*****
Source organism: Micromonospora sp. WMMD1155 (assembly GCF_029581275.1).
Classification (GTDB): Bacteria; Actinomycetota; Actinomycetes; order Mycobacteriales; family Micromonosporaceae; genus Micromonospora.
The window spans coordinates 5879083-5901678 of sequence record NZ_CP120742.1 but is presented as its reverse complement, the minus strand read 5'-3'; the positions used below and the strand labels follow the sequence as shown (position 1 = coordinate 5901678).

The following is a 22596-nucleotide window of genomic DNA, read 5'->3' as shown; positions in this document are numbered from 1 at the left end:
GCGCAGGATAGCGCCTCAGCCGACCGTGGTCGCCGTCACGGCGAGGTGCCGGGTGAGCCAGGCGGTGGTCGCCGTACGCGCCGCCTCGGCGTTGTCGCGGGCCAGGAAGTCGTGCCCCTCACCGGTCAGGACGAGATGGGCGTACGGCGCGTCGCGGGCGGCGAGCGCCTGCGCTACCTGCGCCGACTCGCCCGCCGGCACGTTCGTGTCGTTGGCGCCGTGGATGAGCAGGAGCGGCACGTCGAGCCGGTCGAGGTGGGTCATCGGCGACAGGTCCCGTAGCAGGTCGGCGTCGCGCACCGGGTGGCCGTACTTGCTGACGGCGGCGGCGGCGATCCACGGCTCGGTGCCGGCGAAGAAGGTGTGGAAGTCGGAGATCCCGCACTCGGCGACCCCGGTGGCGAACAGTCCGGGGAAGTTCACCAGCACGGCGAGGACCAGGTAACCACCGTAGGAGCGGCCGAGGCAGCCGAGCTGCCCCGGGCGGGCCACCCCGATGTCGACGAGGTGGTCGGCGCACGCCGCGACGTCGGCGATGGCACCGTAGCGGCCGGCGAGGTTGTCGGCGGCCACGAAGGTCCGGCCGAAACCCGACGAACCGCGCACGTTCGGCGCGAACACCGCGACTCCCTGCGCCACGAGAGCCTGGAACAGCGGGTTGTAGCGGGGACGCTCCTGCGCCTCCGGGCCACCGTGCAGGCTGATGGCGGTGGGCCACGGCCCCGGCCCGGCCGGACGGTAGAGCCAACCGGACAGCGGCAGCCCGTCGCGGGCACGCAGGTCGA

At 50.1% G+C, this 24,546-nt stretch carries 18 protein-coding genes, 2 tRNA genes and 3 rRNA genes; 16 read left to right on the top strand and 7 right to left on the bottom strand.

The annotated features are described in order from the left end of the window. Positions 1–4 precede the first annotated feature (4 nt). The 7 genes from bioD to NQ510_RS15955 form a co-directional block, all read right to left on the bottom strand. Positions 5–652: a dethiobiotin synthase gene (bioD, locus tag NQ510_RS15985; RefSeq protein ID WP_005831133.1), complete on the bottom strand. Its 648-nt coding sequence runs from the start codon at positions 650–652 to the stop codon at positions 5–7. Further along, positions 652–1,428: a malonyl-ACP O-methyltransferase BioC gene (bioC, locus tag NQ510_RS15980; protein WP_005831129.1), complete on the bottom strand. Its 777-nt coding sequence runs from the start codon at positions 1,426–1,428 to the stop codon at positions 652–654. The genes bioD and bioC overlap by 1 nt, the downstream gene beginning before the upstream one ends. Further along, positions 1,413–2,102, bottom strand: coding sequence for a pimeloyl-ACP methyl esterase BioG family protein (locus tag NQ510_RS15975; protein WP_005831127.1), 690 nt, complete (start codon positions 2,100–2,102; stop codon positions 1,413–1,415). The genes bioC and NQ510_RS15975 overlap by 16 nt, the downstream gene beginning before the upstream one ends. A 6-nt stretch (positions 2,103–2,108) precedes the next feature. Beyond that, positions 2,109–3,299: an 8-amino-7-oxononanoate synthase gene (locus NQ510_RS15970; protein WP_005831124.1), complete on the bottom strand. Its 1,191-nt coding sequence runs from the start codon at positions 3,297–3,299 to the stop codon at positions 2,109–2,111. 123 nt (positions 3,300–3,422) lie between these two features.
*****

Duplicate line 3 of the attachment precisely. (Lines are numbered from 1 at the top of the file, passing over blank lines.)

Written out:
The window spans coordinates 5879083-5901678 of sequence record NZ_CP120742.1 but is presented as its reverse complement, the minus strand read 5'-3'; the positions used below and the strand labels follow the sequence as shown (position 1 = coordinate 5901678).